• On Nov. 2-4 Illinois and Wisconsin District Conference meets in Lake Williamson Christian Center in Carlinville, Ill., hosted by Virden Church of the Brethren. The Virden Church is celebrating its 100th anniversary this year. The Illinois and Wisconsin District Conference theme is “The Courage of Daniel” and leadership will be by moderator Fletcher Farrar. The Friday evening message will be brought by Dan Ulrich, professor of New Testament at Bethany Theological Seminary. Mutual Kumquat is singing Saturday evening.
  • Nov. 2-3 Shenandoah District Conference meets at Mill Creek Church of the Brethren. Centered on the theme “Word. Truth. Faith,” the conference will feature stories from throughout the district on how the discipline of reading through the Bible this year has affected individuals, families, study groups and congregations. One story from each of the five district sections will be included in the Friday evening worship, and others will be woven into the schedule throughout the weekend, according to the district newsletter.
  • Nov. 9-10 Virlina District Conference meets in Roanoke, Va., on the theme, “God Makes All Things New” (Romans 12:1-2). The 2012 Virlina District Conference officers will be Beth Middleton moderator, Frances Beam moderator-elect, and Rosalie Wood clerk.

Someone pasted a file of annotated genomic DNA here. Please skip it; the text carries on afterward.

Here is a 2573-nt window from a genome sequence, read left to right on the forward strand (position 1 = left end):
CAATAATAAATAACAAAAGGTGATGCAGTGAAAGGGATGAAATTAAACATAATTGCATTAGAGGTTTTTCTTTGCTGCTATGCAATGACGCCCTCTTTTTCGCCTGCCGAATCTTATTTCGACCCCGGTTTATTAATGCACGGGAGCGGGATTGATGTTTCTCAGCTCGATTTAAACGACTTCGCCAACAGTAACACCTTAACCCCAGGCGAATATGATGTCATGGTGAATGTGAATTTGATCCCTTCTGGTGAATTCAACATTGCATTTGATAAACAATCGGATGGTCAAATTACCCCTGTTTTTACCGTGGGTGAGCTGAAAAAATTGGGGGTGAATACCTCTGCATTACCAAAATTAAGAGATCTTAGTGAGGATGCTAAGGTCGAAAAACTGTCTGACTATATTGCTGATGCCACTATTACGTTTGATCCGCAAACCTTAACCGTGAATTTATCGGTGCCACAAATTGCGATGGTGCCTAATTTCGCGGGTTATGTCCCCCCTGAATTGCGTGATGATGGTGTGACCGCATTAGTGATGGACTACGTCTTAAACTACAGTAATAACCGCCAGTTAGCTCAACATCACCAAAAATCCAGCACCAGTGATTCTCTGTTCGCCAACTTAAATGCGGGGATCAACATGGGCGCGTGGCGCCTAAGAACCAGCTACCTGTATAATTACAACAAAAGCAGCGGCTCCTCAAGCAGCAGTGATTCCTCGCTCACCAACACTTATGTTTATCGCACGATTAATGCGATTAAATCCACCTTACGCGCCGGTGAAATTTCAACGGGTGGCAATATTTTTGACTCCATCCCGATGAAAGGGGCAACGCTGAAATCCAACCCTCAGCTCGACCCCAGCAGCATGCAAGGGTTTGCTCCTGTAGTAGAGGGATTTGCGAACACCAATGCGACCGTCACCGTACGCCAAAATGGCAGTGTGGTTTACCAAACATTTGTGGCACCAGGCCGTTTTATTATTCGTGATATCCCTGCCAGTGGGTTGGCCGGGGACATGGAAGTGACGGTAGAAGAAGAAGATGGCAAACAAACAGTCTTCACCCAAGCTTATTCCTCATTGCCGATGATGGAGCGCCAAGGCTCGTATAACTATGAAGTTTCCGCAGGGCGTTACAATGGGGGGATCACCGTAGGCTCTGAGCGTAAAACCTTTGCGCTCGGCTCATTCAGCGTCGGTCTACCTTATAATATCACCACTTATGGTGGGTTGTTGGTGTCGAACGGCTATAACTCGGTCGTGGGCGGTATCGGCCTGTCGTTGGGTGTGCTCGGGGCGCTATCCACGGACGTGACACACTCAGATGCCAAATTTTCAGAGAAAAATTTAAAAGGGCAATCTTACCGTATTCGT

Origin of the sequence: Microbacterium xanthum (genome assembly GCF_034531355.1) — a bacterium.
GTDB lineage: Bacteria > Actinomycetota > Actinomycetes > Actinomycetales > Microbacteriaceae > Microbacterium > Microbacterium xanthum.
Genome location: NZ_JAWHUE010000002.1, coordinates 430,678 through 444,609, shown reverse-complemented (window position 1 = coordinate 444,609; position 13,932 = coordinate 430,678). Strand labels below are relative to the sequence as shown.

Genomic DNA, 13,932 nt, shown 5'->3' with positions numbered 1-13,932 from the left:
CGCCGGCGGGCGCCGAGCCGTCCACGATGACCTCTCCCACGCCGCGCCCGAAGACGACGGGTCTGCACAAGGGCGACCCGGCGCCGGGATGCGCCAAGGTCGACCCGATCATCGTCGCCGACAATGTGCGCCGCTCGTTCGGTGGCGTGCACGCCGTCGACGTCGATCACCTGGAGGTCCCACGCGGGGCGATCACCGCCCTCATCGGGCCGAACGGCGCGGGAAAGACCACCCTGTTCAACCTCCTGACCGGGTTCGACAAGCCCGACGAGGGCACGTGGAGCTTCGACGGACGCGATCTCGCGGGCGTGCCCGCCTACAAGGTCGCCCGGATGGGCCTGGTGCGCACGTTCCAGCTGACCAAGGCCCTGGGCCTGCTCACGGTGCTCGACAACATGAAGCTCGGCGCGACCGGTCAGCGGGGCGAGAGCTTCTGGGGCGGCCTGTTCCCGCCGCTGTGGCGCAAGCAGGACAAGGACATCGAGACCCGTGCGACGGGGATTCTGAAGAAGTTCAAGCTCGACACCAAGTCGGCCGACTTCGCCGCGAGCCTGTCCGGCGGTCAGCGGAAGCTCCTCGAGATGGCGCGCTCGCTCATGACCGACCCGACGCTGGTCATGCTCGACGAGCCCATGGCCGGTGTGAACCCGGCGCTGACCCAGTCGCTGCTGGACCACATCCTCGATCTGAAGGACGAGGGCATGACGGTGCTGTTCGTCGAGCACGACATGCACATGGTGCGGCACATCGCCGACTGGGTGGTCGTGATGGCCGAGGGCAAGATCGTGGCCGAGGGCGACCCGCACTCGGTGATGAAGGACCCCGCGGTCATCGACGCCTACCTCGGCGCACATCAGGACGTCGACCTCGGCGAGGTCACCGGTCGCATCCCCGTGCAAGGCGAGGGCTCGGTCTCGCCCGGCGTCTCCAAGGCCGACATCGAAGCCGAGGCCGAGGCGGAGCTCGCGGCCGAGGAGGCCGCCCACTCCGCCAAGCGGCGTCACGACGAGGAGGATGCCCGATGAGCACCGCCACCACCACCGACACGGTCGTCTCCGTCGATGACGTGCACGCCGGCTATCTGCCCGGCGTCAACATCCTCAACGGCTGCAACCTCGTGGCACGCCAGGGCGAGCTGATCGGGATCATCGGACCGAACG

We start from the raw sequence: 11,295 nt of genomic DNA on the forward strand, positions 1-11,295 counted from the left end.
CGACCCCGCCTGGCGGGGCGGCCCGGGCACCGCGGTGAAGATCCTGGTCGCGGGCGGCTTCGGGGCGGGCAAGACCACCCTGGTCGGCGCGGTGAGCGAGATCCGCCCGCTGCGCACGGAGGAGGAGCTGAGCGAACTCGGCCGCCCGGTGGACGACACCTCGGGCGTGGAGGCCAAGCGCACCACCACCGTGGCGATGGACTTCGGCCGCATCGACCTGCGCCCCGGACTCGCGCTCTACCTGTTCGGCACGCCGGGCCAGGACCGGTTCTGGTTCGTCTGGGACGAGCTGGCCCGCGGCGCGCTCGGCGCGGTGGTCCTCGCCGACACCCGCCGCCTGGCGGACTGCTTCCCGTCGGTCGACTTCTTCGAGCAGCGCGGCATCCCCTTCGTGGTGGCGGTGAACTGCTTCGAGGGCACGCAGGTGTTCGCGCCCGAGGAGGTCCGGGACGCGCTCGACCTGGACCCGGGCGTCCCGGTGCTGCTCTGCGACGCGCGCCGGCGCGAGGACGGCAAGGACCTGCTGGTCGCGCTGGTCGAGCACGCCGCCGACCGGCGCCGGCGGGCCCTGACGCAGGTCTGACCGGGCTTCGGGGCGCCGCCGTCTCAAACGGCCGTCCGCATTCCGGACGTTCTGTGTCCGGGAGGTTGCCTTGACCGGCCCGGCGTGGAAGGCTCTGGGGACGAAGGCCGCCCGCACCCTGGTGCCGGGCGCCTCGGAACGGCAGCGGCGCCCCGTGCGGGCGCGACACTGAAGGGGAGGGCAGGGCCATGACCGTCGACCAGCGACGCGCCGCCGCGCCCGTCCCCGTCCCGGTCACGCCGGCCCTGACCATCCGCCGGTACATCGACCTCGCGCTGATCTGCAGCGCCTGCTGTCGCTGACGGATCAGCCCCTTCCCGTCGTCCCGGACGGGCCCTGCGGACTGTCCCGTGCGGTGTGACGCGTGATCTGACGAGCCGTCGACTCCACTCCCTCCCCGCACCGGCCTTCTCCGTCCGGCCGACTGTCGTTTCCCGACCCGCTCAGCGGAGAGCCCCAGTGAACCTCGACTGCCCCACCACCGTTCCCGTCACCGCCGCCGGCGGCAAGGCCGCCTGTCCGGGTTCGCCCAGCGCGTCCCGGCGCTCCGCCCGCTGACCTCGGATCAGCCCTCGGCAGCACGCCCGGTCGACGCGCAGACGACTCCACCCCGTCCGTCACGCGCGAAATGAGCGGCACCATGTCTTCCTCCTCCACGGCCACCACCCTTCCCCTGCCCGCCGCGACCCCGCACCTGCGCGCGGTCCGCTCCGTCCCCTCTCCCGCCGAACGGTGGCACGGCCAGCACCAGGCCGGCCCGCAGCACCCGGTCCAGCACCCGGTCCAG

• On Nov. 9-11 Pacific Southwest District Conference meets on the theme “People Serving with Devotion (PSWD)” (Matthew 25:35-40), led by moderator Jack Storne of Live Oak Church of the Brethren. “Meeting the Bible Again--For a Second Time,” is the title of a special pre-conference workshop led by Richard F. Ward on Nov. 9 from 10 a.m.-5 p.m. “In our time together we will refresh our relationship with the Bible through storytelling, story listening, journaling, and contemplative prayer. Our goal is to open new windows into the Bible in fresh and meaningful ways,” said a district announcement. The workshop is designed for “preachers, ‘wanna be’ preachers. and all those who listen to preachers,” the announcement said. Ward is professor of Preaching and Worship at Phillips Theological Seminary in Tulsa, Okla. The workshop is free with District Conference registration and provides .5 continuing education units for ordained ministers.
  • The John Kline Homestead Board of Directors will recognize contributors at a Donor Dinner on Friday, Nov. 9, 6 p.m., at Linville Creek Church of the Brethren in Broadway, Va. The Shenandoah District announces that the program includes Linda Waggy of Montezuma Church of the Brethren speaking on the importance of telling the John Kline story, and J. Paul Wampler speaking about why he is a donor to the John Kline Homestead. A visual review of events at the homestead over the past year, and highlights of development at the homestead, will invite guests to continue to support this Brethren heritage site. The dinner is $20 per plate. E-mail or call 540-896-5001 to make reservations by Nov. 2.